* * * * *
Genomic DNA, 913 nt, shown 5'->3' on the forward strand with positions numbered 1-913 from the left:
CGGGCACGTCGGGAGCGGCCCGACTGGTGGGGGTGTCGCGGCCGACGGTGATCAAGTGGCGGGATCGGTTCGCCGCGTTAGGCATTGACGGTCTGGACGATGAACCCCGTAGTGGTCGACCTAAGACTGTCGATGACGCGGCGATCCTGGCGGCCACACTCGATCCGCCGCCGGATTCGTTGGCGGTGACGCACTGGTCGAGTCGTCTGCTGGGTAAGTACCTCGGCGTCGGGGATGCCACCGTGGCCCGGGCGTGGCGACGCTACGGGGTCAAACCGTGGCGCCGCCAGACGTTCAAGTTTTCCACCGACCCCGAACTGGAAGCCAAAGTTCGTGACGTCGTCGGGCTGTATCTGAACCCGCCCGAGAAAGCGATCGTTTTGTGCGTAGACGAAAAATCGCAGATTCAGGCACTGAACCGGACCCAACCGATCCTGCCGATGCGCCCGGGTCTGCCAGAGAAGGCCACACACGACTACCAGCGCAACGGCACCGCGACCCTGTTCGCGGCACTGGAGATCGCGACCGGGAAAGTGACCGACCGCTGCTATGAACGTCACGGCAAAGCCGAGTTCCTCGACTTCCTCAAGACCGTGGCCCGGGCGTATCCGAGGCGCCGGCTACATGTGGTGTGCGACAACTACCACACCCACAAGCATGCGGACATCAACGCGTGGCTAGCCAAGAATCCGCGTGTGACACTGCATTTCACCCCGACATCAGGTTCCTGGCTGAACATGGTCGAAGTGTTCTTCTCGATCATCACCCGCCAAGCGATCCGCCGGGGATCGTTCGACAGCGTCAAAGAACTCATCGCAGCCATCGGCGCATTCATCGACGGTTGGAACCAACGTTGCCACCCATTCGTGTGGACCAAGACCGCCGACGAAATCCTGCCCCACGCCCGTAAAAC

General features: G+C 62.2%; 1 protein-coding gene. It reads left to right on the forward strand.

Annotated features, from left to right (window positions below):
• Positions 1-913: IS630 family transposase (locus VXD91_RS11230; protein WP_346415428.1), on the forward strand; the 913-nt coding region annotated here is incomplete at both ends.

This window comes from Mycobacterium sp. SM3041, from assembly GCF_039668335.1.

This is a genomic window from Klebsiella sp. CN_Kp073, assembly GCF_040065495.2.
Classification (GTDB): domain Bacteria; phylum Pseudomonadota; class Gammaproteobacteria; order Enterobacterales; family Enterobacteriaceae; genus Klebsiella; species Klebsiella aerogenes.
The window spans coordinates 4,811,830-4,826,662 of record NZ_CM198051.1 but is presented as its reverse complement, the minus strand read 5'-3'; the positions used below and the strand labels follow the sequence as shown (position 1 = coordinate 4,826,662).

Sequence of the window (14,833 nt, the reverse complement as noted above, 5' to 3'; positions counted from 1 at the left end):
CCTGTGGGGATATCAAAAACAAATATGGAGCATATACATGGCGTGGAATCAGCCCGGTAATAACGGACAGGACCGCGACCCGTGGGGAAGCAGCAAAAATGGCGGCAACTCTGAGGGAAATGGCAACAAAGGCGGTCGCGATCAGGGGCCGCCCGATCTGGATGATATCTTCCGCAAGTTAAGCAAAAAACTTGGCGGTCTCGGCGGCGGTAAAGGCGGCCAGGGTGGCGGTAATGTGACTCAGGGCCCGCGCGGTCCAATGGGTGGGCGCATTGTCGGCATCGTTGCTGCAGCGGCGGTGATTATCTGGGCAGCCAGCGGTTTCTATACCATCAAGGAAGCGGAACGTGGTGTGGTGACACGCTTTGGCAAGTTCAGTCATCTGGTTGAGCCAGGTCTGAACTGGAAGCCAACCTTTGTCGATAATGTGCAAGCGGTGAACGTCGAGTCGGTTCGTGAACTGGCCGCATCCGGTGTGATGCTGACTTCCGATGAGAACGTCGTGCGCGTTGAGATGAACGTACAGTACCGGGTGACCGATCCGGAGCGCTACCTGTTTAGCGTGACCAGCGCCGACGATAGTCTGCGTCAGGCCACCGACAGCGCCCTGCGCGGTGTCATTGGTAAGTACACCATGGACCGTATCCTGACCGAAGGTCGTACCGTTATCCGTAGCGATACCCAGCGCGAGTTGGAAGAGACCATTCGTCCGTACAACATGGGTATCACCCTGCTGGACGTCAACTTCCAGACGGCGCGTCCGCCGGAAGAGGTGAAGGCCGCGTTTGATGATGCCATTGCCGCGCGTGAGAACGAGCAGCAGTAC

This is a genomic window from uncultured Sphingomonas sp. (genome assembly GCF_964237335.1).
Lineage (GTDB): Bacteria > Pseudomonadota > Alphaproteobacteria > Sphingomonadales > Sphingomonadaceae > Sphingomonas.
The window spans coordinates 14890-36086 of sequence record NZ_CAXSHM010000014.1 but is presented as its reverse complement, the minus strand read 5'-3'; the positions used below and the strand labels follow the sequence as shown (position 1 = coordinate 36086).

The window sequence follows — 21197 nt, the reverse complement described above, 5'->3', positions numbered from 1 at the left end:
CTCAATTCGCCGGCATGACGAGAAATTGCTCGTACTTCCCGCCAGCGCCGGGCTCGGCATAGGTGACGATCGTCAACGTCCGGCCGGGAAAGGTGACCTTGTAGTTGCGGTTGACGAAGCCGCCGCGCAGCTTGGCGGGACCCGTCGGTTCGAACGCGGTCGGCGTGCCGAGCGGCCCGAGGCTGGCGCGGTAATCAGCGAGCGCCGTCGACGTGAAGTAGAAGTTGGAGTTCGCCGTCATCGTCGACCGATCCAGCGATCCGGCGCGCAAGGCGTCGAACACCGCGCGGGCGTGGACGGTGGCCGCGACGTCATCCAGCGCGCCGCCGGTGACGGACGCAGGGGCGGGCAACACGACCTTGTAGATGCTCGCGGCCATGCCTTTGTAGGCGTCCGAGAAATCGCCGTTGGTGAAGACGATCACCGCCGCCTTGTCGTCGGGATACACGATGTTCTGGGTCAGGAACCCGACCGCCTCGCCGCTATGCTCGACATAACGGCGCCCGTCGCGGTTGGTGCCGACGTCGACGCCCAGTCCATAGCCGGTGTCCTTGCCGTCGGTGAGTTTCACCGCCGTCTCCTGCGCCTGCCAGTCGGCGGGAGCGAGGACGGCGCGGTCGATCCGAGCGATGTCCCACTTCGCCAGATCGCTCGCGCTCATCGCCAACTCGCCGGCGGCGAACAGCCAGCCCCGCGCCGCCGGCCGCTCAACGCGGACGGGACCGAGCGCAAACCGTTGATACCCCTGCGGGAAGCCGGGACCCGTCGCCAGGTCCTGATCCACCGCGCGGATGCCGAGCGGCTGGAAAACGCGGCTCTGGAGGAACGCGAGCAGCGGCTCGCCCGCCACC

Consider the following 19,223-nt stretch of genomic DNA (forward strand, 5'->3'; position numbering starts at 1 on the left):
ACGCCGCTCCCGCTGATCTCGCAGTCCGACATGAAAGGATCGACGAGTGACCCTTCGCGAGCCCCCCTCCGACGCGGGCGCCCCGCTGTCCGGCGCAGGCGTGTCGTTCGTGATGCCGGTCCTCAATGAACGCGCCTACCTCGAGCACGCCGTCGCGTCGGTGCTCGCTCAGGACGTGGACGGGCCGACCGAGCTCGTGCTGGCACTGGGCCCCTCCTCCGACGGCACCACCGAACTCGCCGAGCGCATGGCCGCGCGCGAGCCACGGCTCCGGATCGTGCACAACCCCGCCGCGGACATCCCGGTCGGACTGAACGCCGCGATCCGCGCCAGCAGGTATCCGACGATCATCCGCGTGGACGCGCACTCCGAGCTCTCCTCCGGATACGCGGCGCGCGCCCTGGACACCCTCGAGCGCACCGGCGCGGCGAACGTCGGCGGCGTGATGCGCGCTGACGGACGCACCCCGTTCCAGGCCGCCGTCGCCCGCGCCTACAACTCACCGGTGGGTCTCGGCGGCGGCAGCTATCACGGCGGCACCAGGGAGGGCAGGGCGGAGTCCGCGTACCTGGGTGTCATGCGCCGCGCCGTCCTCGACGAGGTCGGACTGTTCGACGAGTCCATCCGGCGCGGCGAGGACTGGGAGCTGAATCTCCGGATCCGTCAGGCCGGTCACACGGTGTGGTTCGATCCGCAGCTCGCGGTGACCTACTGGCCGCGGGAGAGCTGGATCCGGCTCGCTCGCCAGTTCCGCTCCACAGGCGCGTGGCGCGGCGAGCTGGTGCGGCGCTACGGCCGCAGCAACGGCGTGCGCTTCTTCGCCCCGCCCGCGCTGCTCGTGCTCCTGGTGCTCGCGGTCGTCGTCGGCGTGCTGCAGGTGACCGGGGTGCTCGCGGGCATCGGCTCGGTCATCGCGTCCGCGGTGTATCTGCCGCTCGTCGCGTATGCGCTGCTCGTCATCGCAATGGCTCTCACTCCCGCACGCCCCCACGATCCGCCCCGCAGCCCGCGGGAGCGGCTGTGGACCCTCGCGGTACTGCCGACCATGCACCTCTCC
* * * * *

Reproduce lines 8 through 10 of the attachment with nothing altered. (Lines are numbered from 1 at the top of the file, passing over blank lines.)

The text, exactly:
Classification (GTDB): domain Bacteria; phylum Pseudomonadota; class Gammaproteobacteria; order Enterobacterales; family Enterobacteriaceae; genus Klebsiella; species Klebsiella aerogenes.
The window spans coordinates 4,811,830-4,826,662 of record NZ_CM198051.1 but is presented as its reverse complement, the minus strand read 5'-3'; the positions used below and the strand labels follow the sequence as shown (position 1 = coordinate 4,826,662).

Sequence of the window (14,833 nt, the reverse complement as noted above, 5' to 3'; positions counted from 1 at the left end):